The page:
Trump: Presidents Must Have THIS

( – In the face of the increasing politicization of federal agencies under the Biden administration, former President Donald Trump expressed concerns about the potential consequences of the current leftwing challenges to the longstanding U.S. principle of presidential immunity.

In a significant event in Washington, D.C., Trump countered Special Counsel Jack Smith and Joe Biden’s current strategy, saying, “I think most people understand it, and we feel very confident that eventually — hopefully at this level, but eventually we want: The president has to have immunity.”

Trump also criticized the unfairness of being prosecuted by a political opponent’s Department of Justice. He pointed to unfavorable polls and demographics for Biden, suggesting that the current administration might be using legal action as a strategy for political gain.

At the hearing, the appeals court judges questioned Trump’s claim of immunity from criminal charges related to his actions during and after the 2020 election. Trump and his lawyer, D. John Sauer, celebrated some concessions from Smith’s team, including recognizing the need for presidential immunity.

Trump highlighted two key admissions: that former Presidents Barack Obama and Joe Biden could not be criminally prosecuted for a mistaken drone strike and that Trump’s actions in question occurred during his presidency.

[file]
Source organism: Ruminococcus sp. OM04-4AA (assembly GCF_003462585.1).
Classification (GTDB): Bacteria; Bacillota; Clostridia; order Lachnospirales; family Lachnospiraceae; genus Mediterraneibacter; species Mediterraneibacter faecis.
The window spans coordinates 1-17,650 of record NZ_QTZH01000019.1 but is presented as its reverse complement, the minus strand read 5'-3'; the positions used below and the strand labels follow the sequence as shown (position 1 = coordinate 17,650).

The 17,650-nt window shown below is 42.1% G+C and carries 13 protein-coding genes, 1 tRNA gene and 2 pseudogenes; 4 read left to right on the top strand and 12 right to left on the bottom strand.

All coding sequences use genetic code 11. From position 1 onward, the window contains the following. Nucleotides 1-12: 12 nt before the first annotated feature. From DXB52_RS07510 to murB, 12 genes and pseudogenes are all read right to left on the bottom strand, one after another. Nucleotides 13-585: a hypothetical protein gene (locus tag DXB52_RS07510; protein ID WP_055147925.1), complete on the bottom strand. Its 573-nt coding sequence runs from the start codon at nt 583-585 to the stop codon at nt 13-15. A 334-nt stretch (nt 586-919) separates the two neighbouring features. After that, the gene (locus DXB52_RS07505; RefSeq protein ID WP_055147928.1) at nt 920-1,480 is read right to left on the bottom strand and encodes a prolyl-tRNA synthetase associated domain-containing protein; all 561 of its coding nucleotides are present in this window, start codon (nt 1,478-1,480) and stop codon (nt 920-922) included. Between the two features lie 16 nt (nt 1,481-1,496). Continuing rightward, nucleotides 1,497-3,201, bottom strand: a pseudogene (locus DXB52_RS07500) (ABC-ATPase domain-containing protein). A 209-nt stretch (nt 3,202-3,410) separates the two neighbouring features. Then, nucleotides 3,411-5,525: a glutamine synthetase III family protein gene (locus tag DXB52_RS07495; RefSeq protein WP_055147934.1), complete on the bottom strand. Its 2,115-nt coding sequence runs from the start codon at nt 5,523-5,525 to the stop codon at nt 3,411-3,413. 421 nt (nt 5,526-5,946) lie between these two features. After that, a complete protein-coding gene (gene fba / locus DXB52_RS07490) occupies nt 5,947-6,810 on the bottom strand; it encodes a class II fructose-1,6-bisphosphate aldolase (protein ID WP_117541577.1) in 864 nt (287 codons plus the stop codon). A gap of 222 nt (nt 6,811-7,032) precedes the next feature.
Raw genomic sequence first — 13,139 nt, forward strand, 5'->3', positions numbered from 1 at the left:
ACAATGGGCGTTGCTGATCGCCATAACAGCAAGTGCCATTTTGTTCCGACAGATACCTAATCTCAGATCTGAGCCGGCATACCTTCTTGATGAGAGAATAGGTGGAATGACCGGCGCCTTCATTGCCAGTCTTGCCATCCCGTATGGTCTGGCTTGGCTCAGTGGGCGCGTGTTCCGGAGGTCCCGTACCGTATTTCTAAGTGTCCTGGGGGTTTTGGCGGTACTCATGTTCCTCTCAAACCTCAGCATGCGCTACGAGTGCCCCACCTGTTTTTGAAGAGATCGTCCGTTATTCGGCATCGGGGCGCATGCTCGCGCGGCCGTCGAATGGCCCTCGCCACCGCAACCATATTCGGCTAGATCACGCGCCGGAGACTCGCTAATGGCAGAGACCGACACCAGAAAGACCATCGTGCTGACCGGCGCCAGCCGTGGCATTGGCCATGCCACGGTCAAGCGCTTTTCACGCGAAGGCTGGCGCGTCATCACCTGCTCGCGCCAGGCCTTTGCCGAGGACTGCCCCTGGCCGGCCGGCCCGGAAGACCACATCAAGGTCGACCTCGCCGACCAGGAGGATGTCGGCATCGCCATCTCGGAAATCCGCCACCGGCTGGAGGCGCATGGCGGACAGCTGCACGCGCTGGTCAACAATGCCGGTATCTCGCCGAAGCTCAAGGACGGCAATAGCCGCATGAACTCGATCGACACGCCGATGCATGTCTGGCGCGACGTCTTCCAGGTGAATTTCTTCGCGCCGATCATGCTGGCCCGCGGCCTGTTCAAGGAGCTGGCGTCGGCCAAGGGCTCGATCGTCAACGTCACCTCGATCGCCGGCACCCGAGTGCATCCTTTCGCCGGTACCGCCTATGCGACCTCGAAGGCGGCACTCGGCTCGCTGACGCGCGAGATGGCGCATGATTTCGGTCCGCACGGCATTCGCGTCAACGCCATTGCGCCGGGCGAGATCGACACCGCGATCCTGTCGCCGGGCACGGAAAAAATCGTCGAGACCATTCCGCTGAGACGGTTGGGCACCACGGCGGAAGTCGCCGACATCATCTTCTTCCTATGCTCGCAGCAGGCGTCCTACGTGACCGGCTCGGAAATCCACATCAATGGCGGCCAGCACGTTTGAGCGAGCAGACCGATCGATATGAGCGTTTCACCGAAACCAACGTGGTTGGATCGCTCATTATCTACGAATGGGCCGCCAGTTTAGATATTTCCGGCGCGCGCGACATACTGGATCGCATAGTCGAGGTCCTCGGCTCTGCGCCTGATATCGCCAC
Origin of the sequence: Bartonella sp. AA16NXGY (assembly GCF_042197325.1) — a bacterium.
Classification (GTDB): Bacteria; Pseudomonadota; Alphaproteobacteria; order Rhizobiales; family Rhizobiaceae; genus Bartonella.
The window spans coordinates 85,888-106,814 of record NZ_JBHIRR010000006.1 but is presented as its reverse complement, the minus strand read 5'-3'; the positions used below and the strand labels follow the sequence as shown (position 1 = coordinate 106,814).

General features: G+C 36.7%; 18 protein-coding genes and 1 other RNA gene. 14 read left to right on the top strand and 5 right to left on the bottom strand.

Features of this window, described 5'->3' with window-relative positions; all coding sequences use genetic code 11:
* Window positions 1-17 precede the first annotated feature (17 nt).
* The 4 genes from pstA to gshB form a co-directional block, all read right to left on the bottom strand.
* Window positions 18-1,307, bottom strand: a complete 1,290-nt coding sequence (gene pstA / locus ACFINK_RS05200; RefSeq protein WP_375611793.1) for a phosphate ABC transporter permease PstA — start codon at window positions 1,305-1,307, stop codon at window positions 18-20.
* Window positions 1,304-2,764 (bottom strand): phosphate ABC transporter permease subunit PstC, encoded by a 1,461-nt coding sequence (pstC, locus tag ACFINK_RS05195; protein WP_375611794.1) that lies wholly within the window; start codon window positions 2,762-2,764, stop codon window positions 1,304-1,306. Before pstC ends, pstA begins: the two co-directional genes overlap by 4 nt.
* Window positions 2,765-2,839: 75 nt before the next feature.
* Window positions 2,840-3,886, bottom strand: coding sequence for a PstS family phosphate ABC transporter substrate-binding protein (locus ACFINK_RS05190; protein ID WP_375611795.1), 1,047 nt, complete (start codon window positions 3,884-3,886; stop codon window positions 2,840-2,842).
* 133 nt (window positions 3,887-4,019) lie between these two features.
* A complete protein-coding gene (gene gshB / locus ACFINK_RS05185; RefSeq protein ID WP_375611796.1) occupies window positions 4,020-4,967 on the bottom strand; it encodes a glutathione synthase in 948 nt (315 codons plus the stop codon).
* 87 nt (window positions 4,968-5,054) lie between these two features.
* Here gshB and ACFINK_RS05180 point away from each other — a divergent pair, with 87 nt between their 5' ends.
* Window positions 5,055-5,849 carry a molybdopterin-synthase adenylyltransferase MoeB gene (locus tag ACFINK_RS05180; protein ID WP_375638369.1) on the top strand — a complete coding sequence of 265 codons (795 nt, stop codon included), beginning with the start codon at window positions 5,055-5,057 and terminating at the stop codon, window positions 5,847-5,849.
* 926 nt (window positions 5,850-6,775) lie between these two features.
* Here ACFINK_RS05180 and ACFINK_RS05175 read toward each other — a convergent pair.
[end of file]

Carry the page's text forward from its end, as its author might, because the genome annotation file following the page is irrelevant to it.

Sauer argued that a former president could only be charged for such conduct if first impeached by the House and convicted in the Senate. The judges, however, appeared skeptical of this broad interpretation of presidential immunity.

During the hearing, Trump used the opportunity to claim political persecution and stated that if he didn’t receive immunity, then Biden wouldn’t either. In turn, U.S. prosecutors argue that Trump acted as a candidate, not as president, when he tried to influence the election results and allegedly incited the Capitol attack on Jan. 6, 2021.

Trump, who is leading in the Republican presidential nomination race, faces 91 criminal counts in four separate cases. The appeals court’s decision, both in its legal outcome and timing, will significantly impact whether Trump will face trial before the Nov. 5, 2024, election.

The case is one of four criminal prosecutions Trump faces this year and hinges on his immunity claim, which has been rejected by U.S. District Judge Tanya Chutkan but is under appeal. The Supreme Court has already declined an immediate decision on this issue, potentially delaying the trial scheduled for March 4.